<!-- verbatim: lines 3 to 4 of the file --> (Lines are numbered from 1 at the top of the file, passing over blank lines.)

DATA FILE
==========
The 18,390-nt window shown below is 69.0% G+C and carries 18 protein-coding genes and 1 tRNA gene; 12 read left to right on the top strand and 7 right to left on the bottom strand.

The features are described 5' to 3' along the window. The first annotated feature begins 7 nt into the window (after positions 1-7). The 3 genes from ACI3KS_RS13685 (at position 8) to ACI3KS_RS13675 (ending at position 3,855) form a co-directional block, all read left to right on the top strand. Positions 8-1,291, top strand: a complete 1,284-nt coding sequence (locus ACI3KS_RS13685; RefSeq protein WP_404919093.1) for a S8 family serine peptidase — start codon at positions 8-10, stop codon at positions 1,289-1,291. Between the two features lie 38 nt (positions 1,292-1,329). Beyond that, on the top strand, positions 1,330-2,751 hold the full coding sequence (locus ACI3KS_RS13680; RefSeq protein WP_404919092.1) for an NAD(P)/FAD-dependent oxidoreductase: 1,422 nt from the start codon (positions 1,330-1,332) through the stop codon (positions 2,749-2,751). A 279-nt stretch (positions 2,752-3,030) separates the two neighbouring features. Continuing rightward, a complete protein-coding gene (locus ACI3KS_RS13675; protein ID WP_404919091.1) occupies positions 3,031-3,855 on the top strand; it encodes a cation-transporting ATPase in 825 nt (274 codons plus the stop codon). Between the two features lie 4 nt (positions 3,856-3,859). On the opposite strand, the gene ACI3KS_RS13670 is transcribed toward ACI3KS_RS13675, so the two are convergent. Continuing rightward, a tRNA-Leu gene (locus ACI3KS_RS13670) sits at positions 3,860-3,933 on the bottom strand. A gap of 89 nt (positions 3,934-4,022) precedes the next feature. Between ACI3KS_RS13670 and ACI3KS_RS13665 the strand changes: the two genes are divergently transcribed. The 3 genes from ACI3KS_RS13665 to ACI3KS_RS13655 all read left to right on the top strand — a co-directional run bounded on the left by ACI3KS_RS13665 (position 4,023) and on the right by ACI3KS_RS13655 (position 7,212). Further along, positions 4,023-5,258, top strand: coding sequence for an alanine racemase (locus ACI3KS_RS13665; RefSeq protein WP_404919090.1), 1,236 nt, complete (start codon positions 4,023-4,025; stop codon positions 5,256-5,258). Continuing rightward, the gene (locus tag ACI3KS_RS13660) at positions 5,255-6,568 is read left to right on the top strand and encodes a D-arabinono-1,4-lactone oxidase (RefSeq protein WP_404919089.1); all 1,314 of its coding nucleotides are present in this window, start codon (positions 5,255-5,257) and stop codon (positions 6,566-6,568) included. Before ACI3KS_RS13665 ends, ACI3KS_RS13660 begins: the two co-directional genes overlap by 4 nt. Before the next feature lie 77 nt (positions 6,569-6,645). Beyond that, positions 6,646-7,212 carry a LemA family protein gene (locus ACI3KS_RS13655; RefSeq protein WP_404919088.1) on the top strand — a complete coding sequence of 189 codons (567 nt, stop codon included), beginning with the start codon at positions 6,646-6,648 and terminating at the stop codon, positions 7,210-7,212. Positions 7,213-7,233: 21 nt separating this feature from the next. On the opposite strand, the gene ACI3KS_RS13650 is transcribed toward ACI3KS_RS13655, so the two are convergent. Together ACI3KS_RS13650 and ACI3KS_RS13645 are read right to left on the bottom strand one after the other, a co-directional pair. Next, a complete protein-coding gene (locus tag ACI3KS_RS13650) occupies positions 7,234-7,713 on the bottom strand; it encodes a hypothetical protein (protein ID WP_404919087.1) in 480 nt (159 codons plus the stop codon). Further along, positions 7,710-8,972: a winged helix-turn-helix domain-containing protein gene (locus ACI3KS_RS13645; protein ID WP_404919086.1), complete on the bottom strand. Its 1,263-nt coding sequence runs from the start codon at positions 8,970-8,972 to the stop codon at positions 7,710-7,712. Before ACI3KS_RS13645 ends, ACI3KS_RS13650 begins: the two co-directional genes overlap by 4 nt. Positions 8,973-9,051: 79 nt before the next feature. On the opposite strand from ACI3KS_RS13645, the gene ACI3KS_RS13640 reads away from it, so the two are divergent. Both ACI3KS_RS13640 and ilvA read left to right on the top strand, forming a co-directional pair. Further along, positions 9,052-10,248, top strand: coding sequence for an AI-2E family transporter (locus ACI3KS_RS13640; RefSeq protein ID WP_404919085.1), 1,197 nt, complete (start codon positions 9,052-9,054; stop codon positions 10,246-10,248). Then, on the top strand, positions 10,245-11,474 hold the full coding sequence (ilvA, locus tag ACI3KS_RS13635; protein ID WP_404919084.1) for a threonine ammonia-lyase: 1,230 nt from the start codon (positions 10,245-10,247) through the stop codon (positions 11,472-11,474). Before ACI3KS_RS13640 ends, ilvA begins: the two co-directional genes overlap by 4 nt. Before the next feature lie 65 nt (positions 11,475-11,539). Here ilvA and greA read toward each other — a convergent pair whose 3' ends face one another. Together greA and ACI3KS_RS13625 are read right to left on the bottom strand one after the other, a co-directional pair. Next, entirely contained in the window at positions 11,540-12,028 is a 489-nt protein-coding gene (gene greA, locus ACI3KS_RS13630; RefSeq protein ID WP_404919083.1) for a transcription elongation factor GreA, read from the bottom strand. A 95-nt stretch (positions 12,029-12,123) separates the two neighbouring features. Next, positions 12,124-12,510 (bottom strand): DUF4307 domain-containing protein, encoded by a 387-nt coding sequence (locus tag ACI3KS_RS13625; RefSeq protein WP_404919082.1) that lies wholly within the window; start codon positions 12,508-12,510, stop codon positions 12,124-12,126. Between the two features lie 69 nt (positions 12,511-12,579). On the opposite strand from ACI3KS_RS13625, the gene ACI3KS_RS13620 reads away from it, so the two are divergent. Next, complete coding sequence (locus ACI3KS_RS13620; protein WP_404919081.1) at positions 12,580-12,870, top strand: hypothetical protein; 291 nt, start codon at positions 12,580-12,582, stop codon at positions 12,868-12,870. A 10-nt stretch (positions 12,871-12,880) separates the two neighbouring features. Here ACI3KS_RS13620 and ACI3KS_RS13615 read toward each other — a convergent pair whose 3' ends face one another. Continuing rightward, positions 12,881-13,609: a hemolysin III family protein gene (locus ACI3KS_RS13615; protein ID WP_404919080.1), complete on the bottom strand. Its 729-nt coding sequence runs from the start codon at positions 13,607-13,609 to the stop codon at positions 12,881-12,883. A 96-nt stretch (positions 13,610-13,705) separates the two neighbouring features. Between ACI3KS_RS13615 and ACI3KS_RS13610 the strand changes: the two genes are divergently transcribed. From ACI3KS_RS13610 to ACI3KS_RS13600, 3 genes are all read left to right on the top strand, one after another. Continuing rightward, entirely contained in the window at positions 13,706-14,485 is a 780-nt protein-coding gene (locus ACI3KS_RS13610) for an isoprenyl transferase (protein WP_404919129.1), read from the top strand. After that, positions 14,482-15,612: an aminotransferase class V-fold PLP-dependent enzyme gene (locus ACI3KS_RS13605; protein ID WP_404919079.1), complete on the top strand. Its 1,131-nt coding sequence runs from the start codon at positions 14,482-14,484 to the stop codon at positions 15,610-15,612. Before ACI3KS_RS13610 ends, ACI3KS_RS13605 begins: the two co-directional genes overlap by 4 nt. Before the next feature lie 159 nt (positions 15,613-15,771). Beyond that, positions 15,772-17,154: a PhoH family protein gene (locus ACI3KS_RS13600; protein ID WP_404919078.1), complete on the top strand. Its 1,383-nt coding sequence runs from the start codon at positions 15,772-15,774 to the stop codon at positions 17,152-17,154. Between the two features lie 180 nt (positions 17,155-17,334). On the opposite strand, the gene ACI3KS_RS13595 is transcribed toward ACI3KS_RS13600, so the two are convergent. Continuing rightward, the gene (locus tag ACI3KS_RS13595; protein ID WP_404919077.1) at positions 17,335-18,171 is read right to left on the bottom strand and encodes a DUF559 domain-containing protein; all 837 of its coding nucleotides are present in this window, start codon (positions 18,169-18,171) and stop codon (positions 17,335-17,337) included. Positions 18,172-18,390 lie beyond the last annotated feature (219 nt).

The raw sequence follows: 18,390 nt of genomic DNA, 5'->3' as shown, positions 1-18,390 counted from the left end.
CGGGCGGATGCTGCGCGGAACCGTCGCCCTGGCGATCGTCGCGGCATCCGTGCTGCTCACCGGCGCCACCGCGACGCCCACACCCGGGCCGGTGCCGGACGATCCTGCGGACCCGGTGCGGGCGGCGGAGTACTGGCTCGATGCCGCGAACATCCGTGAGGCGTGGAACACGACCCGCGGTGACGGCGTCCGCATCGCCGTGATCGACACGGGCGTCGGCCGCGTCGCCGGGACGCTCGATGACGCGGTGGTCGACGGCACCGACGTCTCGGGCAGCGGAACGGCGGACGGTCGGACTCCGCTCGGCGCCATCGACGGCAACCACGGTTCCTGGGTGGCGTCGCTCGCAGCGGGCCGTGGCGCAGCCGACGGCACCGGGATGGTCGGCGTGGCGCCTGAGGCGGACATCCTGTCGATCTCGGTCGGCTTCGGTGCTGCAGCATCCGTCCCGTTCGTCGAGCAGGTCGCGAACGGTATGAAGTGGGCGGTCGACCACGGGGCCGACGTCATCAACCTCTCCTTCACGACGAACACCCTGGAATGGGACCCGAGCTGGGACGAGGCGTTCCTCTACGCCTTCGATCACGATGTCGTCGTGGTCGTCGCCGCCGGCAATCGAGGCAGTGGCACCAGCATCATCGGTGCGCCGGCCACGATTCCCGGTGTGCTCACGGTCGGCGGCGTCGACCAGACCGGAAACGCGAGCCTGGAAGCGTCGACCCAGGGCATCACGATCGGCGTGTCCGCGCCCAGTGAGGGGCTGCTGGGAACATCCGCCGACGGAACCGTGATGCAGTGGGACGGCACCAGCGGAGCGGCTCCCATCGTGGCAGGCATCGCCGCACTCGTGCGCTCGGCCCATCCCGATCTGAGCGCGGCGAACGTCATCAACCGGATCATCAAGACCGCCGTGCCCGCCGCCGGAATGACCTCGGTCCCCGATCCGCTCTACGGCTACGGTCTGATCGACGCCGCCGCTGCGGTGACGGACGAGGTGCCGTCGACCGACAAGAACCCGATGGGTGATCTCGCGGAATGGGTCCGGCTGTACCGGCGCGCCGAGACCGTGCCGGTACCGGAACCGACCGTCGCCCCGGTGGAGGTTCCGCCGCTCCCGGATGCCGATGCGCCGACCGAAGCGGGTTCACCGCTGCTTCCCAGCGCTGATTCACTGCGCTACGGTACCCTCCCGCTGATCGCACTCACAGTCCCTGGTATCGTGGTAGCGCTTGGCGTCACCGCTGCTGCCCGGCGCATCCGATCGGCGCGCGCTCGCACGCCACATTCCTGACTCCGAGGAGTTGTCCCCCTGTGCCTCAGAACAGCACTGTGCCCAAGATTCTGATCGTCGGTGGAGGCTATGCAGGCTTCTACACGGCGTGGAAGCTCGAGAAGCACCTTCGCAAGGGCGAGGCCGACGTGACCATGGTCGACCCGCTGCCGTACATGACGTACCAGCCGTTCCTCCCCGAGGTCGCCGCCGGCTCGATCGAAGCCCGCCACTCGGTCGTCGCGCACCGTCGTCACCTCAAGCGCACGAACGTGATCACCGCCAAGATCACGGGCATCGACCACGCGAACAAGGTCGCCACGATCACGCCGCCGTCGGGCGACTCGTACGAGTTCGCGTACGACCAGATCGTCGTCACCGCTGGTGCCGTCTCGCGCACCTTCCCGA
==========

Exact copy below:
The raw sequence follows: 18,390 nt of genomic DNA, 5'->3' as shown, positions 1-18,390 counted from the left end.
CGGGCGGATGCTGCGCGGAACCGTCGCCCTGGCGATCGTCGCGGCATCCGTGCTGCTCACCGGCGCCACCGCGACGCCCACACCCGGGCCGGTGCCGGACGATCCTGCGGACCCGGTGCGGGCGGCGGAGTACTGGCTCGATGCCGCGAACATCCGTGAGGCGTGGAACACGACCCGCGGTGACGGCGTCCGCATCGCCGTGATCGACACGGGCGTCGGCCGCGTCGCCGGGACGCTCGATGACGCGGTGGTCGACGGCACCGACGTCTCGGGCAGCGGAACGGCGGACGGTCGGACTCCGCTCGGCGCCATCGACGGCAACCACGGTTCCTGGGTGGCGTCGCTCGCAGCGGGCCGTGGCGCAGCCGACGGCACCGGGATGGTCGGCGTGGCGCCTGAGGCGGACATCCTGTCGATCTCGGTCGGCTTCGGTGCTGCAGCATCCGTCCCGTTCGTCGAGCAGGTCGCGAACGGTATGAAGTGGGCGGTCGACCACGGGGCCGACGTCATCAACCTCTCCTTCACGACGAACACCCTGGAATGGGACCCGAGCTGGGACGAGGCGTTCCTCTACGCCTTCGATCACGATGTCGTCGTGGTCGTCGCCGCCGGCAATCGAGGCAGTGGCACCAGCATCATCGGTGCGCCGGCCACGATTCCCGGTGTGCTCACGGTCGGCGGCGTCGACCAGACCGGAAACGCGAGCCTGGAAGCGTCGACCCAGGGCATCACGATCGGCGTGTCCGCGCCCAGTGAGGGGCTGCTGGGAACATCCGCCGACGGAACCGTGATGCAGTGGGACGGCACCAGCGGAGCGGCTCCCATCGTGGCAGGCATCGCCGCACTCGTGCGCTCGGCCCATCCCGATCTGAGCGCGGCGAACGTCATCAACCGGATCATCAAGACCGCCGTGCCCGCCGCCGGAATGACCTCGGTCCCCGATCCGCTCTACGGCTACGGTCTGATCGACGCCGCCGCTGCGGTGACGGACGAGGTGCCGTCGACCGACAAGAACCCGATGGGTGATCTCGCGGAATGGGTCCGGCTGTACCGGCGCGCCGAGACCGTGCCGGTACCGGAACCGACCGTCGCCCCGGTGGAGGTTCCGCCGCTCCCGGATGCCGATGCGCCGACCGAAGCGGGTTCACCGCTGCTTCCCAGCGCTGATTCACTGCGCTACGGTACCCTCCCGCTGATCGCACTCACAGTCCCTGGTATCGTGGTAGCGCTTGGCGTCACCGCTGCTGCCCGGCGCATCCGATCGGCGCGCGCTCGCACGCCACATTCCTGACTCCGAGGAGTTGTCCCCCTGTGCCTCAGAACAGCACTGTGCCCAAGATTCTGATCGTCGGTGGAGGCTATGCAGGCTTCTACACGGCGTGGAAGCTCGAGAAGCACCTTCGCAAGGGCGAGGCCGACGTGACCATGGTCGACCCGCTGCCGTACATGACGTACCAGCCGTTCCTCCCCGAGGTCGCCGCCGGCTCGATCGAAGCCCGCCACTCGGTCGTCGCGCACCGTCGTCACCTCAAGCGCACGAACGTGATCACCGCCAAGATCACGGGCATCGACCACGCGAACAAGGTCGCCACGATCACGCCGCCGTCGGGCGACTCGTACGAGTTCGCGTACGACCAGATCGTCGTCACCGCTGGTGCCGTCTCGCGCACCTTCCCGA